Chronic Knockdown of the Nucleus of the Solitary Tract AT1 Receptors Increases Blood Inflammatory-Endothelial Progenitor Cell Ratio and Exacerbates Hypertension in the Spontaneously Hypertensive Rat
AT1 receptor subtype a (AT1Ra) expression is increased in the nucleus of the solitary tract (NTS) in spontaneously hypertensive rat (SHR) compared with Wistar Kyoto controls. However, the chronic role of AT1Ra in the NTS for cardiovascular control is not well understood. In this study, we investigated the hypothesis that the NTS AT1Ra is involved in the neural regulation of the peripheral inflammatory status and linked with hypertension. Transduction of brain neuronal cultures with recombinant adeno-associated virus type 2 (AAV2)-AT1R-small hairpin RNA (shRNA) resulted in a 72% decrease in AT1Ra mRNA and attenuated angiotensin II–induced increase in extracellular signal–regulated kinase 1/2 phosphorylation and neuronal firing. Specific NTS microinjection of AAV2-AT1R-shRNA vector in the SHR resulted in a ≈30 mm Hg increase in the mean arterial pressure compared with control vector–injected animals (Sc-shRNA: 154±4 mm Hg; AT1R-shRNA: 183±10 mm Hg) and induced a resetting of the baroreflex control of heart rate to higher mean arterial pressure. In addition, AAV2-AT1R-shRNA–treated SHRs exhibited a 74% decrease in circulating endothelial progenitor cells (CD90+, CD4−/CD5−/CD8−) and a 300% increase in the circulating inflammatory cells, including CD4++CD8+, CD45+/3+ T lymphocytes, and macrophages (CD68+). As a result, the endothelial progenitor cell/inflammatory cells ratio was decreased by 8- to 15-fold in the AT1R-shRNA–treated SHR. However, identical injection of AAV2-AT1R-shRNA into the NTS of Wistar Kyoto rats had no effect on mean arterial pressure and inflammatory cells. These observations suggest that increased expression of the AT1Ra in SHR NTS may present a counterhypertensive mechanism involving inflammatory/angiogenic cells.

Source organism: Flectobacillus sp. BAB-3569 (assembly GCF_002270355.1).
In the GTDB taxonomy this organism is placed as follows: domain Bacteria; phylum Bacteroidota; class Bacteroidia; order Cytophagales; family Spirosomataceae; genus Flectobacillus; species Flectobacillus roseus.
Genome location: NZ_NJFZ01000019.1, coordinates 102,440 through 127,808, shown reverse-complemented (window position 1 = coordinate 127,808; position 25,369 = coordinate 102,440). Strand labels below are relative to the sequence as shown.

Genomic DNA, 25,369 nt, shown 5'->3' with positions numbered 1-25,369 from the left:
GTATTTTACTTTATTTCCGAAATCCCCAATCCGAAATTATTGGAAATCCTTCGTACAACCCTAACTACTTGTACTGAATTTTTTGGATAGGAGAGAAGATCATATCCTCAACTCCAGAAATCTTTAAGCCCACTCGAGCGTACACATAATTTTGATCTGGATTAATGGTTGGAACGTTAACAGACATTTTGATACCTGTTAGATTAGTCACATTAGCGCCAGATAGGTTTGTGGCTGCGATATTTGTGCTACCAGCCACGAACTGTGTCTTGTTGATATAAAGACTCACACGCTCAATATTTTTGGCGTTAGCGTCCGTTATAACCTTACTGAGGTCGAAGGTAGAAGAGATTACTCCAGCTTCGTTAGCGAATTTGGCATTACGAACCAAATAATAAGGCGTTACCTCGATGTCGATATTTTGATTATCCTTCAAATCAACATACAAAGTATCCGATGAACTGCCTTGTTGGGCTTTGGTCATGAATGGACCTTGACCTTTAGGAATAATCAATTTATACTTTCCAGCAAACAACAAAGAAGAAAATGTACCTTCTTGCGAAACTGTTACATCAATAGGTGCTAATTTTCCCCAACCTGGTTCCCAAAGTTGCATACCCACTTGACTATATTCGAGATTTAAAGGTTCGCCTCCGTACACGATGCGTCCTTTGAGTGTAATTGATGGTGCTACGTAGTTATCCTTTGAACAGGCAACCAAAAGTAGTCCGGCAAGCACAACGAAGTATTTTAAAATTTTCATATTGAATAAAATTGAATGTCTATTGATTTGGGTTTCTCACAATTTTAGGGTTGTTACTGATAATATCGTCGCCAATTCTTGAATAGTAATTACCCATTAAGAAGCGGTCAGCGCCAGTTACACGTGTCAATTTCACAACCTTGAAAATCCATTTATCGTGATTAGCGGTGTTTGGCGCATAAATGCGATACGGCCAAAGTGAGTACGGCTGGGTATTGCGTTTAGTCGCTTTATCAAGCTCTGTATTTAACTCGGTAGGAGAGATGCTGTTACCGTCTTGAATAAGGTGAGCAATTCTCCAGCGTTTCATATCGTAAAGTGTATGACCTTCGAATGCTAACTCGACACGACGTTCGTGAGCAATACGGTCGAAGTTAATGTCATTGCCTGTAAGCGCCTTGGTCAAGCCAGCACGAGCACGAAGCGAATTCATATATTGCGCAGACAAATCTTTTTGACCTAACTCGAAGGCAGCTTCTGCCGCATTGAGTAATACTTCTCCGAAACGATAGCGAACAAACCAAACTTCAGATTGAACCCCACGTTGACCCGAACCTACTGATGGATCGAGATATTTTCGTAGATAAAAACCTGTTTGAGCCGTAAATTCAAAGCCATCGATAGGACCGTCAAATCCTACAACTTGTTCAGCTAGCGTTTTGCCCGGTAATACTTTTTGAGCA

- Received September 9, 2012.
- Revision received March 2, 2013.
- Accepted March 3, 2013.
- © 2013 American Heart Association, Inc.